Editor’s note: This post is part of our weekly newsletter In the NVIDIA studio series that honors famous artists, offers creative tips and tricks, and shows how to do it Studio NVIDIA technology enhances creative workflows.
An adrenaline-filled virtual walk in the sky is sure to satisfy all thrill-seekers — thanks to the sensational animation of 3D artist Kosei Wano, Moon hawk. This week, Vano describes his creative process In the NVIDIA studio.
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Original game content can be created using NVIDIA Omniverse — a platform for creating and operating metauniverse applications — using Omniverse Machinema application This allows users to collaborate in real time while animating characters and environments in virtual worlds.
He who takes risks wins
Wano often finds inspiration by exploring the diversity of flora and fauna. He has a penchant for studying birds — and even knows the difference between the wing shapes of a hawk and a martin, he said. This interest in flying creatures extends to his fascination with flying machines. for Moon hawkVano took on the task of visually transforming a traditional fuel-powered fighter into an electric one.
With the reference material in hand, Wano opened the 3D application Blender to scale the fighter to accurate real-world dimensions, then made a rough sketch in 3D design space, his preferred method of formulating models.
The artist then used a few tips and tricks to make the modeling more efficient: adding Blender’s automatic detail modifier, applying neuroreflex modeling to reproportion the aircraft, and then splitting the model’s main 3D shapes into sections for individual editing—a step Wano calls “split each.” difficulty”.
OptiX ray tracing, accelerated by Blender Cycles RTX, unlocked by the artist’s GeForce RTX 3080 Ti GPU, enabled interactive photorealistic modeling in the viewport. “The AI-based Optix denoiser renders softly, allowing for comfortable trial and error,” said Vano, who then applied sculpting and other details. Next, Wano used geonodes to add organic style and customization to his Blender scenes and to animate his fighter jet.
Blender geonodes make modeling an almost entirely procedural process—allowing for non-linear, non-destructive workflows and object instantiation—to create incredibly detailed scenes using small amounts of data.
for Moon hawkWano applied geonodes to mix materials that do not exist in nature, creating unique textures for the fighter. Being able to edit the base mesh in real-time without having to worry about destructive workflows gave Vano the freedom to modify his model on the fly using the GPU. “There is no problem with the GeForce RTX 3080 Ti, even with a model as complex as this,” he said.
Wano began the animation phase by selecting the fighter’s speed and roughly designing its flight pattern.
The artist referenced popular fighter jet scenes from movies and video games, and studied basic physics rules such as inertia to ensure the flight patterns in his animations were realistic. Wano then went back to using geonodes to add 3D lighting effects without the need for simulation or baking. Such lighting changes helped simplify the rendering of the project at the final stage.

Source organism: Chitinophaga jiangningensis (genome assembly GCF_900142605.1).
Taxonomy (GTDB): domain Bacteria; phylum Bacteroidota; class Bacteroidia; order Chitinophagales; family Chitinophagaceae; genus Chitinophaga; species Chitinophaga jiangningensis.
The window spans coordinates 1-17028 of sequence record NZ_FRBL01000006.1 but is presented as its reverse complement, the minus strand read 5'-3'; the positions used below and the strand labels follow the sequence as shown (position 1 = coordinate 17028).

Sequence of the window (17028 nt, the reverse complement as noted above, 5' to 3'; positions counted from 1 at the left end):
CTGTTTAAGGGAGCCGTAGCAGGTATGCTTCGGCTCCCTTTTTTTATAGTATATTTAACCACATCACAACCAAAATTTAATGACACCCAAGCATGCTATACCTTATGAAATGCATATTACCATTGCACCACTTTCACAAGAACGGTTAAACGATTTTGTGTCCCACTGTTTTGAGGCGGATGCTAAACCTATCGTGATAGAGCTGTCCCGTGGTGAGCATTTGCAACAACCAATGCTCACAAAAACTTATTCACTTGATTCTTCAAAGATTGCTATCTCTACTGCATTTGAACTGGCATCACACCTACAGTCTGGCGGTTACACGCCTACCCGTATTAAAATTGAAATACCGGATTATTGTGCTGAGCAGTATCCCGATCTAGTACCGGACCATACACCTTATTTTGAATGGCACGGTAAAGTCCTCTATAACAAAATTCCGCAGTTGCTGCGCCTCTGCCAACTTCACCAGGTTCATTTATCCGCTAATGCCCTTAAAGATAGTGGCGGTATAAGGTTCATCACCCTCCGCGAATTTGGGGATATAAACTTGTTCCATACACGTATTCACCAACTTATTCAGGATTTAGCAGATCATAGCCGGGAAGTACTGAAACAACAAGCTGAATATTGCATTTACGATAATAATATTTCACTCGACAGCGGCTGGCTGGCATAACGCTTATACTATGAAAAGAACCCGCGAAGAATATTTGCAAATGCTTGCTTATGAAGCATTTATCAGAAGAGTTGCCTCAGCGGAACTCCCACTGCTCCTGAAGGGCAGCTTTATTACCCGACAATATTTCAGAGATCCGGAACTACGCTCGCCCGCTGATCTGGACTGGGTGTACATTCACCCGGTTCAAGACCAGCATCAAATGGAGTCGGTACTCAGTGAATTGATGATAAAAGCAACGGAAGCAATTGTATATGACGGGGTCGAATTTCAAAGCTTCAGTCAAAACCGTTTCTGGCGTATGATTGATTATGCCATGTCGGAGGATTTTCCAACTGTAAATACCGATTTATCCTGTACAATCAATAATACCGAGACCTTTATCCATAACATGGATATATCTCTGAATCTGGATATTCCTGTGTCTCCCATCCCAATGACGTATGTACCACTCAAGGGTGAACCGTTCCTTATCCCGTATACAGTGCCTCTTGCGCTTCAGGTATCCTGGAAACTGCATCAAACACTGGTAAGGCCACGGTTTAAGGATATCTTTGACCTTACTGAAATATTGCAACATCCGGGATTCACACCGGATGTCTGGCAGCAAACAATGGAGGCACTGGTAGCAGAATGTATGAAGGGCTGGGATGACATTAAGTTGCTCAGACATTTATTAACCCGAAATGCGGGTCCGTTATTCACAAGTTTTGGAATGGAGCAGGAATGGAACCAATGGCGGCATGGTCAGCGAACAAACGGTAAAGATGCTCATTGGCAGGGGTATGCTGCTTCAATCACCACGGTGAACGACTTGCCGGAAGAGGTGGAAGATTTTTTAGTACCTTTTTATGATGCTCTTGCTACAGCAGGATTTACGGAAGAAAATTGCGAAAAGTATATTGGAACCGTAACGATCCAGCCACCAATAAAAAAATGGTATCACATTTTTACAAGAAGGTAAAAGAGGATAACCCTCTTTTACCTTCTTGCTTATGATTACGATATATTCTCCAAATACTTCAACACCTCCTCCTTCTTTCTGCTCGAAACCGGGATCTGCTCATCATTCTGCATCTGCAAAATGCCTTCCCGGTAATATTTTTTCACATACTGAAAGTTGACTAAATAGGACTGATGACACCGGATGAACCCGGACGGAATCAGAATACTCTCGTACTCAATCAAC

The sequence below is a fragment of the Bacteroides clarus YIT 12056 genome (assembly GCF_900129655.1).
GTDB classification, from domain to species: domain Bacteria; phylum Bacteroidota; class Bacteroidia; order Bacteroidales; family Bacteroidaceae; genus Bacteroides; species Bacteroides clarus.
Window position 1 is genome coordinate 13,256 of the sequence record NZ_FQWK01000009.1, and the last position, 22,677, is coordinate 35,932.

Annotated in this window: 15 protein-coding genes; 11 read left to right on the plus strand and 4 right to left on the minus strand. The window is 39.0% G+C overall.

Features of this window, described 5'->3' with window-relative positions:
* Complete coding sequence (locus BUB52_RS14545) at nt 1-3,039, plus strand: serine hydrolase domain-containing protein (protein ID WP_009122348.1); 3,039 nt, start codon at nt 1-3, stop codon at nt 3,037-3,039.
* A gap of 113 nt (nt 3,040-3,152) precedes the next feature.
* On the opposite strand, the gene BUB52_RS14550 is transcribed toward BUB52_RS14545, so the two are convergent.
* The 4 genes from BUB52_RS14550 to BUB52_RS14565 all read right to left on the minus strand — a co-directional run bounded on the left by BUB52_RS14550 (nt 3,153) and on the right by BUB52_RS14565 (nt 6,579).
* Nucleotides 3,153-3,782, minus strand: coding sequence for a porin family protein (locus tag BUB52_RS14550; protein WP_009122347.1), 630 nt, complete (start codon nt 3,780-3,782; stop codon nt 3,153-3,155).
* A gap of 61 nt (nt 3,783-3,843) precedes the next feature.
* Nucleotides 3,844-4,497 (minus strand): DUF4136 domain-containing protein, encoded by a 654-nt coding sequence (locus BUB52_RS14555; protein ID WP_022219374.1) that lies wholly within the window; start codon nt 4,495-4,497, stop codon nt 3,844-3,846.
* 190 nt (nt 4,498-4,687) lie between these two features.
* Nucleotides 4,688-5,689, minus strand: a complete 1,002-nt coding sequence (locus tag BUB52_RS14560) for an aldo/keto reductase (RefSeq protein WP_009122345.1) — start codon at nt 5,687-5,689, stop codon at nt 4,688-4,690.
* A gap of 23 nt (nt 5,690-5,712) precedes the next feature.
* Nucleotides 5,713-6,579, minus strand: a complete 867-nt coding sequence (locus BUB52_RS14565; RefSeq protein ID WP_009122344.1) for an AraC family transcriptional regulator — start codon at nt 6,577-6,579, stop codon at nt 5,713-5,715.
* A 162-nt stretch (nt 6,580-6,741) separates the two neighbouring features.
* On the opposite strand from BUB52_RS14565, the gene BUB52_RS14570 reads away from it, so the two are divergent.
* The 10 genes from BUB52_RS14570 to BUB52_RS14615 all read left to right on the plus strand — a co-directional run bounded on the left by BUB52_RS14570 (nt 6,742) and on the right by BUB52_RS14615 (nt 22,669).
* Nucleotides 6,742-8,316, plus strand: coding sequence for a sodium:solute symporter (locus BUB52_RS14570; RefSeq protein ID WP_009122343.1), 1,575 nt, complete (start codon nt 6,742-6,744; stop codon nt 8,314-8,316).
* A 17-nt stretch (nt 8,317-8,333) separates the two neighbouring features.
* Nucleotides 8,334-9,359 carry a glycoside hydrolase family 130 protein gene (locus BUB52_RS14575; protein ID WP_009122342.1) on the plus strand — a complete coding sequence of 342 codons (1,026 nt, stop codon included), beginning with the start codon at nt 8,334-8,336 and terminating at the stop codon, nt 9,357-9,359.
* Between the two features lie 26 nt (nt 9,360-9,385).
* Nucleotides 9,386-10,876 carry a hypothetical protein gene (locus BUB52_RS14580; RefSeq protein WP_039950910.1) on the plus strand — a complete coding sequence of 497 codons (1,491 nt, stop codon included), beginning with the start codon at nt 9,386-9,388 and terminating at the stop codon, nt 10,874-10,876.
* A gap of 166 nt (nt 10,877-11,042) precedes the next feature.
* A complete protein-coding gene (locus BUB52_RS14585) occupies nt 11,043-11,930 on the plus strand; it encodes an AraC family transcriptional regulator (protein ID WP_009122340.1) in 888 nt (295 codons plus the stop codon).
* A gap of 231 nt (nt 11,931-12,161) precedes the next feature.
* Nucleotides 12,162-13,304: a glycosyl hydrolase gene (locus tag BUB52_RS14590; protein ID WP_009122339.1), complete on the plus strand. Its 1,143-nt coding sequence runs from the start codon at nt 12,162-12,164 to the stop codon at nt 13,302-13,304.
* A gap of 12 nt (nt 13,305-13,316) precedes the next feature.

Settings were edited with ease, apart from applying particle simulation and manual camera shake to add more layers of immersion to scenes.
After the animation was complete, Vano added a short motion blur. Accelerated motion blur rendering thanks to its RTX GPU and NanoVBD a set of tools for easy visualization of volumes allows him to quickly apply this effect. And RTX-accelerated OptiX ray tracing in Blender Cycles delivered the fastest rendering of the final frame.
Wano imported the final files into Blackmagic Design’s DaVinci Resolve, where GPU-accelerated color grading, video editing and color regions helped the artist complete the animation in record time.
Choosing GeForce RTX was an easy choice for Wano, who said, “NVIDIA products have been trusted by many people for a long time.”
For a deeper dive into Wano’s workflow, visit NVIDIA Studio YouTube channel to view the playlist Designing and modeling a sci-fi ship in Blender using Wanoco4D and view each stage: Modeling, Materials, Geometry nodes and lightning effect, Animation settings and Light and visualization.
Check out more of Wano’s impressive portfolio at ArtStation.
Whoever dares to do photogrammetry wins again
Vano, like most artists, is constantly evolving his craft, honing his basic skills and learning new techniques, including photogrammetry, the art and science of extracting 3D information from photographs.
In the NVIDIA studio artist Anna Nutter recently highlighted her passion for photogrammetry, pointing out that almost anything can be saved in 3D and demonstrating features that can save 3D artists countless hours. Wano saw the same potential while experimenting with Adobe’s Substance 3D Sampler technology.
“Photogrammetry can accurately reproduce the complex real world,” said Vano, who encouraged other artists to think big about both individual objects and environments. “You can create an entire realistic space by placing it in a virtual 3D world.”
Try photogrammetry and post your creations with the hashtag #StudioShare for a chance to be featured on NVIDIA Studio social media.
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